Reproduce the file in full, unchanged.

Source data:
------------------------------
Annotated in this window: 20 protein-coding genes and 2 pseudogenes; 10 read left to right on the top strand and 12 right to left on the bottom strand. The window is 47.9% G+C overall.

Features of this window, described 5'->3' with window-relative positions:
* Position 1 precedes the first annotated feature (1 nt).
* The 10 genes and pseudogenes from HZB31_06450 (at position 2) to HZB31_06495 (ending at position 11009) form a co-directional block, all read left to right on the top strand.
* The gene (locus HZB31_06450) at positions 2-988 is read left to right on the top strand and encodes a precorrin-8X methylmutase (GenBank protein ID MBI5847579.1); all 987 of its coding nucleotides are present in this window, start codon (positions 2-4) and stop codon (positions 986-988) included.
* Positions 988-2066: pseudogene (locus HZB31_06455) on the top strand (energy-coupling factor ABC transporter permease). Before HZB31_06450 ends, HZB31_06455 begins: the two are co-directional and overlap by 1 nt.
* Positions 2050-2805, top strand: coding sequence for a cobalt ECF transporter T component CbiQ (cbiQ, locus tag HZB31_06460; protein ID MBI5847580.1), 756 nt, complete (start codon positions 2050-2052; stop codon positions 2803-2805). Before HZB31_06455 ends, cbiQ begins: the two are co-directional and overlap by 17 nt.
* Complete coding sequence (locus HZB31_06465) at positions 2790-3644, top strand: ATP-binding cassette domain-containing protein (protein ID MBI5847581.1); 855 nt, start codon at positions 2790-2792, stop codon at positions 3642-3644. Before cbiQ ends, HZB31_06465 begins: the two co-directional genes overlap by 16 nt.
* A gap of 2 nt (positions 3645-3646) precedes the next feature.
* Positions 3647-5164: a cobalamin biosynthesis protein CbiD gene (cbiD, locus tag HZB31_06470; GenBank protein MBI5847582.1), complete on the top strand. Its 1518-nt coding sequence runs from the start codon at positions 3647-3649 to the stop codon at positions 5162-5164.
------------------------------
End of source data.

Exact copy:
Annotated in this window: 20 protein-coding genes and 2 pseudogenes; 10 read left to right on the top strand and 12 right to left on the bottom strand. The window is 47.9% G+C overall.

Features of this window, described 5'->3' with window-relative positions:
* Position 1 precedes the first annotated feature (1 nt).
* The 10 genes and pseudogenes from HZB31_06450 (at position 2) to HZB31_06495 (ending at position 11009) form a co-directional block, all read left to right on the top strand.
* The gene (locus HZB31_06450) at positions 2-988 is read left to right on the top strand and encodes a precorrin-8X methylmutase (GenBank protein ID MBI5847579.1); all 987 of its coding nucleotides are present in this window, start codon (positions 2-4) and stop codon (positions 986-988) included.
* Positions 988-2066: pseudogene (locus HZB31_06455) on the top strand (energy-coupling factor ABC transporter permease). Before HZB31_06450 ends, HZB31_06455 begins: the two are co-directional and overlap by 1 nt.
* Positions 2050-2805, top strand: coding sequence for a cobalt ECF transporter T component CbiQ (cbiQ, locus tag HZB31_06460; protein ID MBI5847580.1), 756 nt, complete (start codon positions 2050-2052; stop codon positions 2803-2805). Before HZB31_06455 ends, cbiQ begins: the two are co-directional and overlap by 17 nt.
* Complete coding sequence (locus HZB31_06465) at positions 2790-3644, top strand: ATP-binding cassette domain-containing protein (protein ID MBI5847581.1); 855 nt, start codon at positions 2790-2792, stop codon at positions 3642-3644. Before cbiQ ends, HZB31_06465 begins: the two co-directional genes overlap by 16 nt.
* A gap of 2 nt (positions 3645-3646) precedes the next feature.
* Positions 3647-5164: a cobalamin biosynthesis protein CbiD gene (cbiD, locus tag HZB31_06470; GenBank protein MBI5847582.1), complete on the top strand. Its 1518-nt coding sequence runs from the start codon at positions 3647-3649 to the stop codon at positions 5162-5164.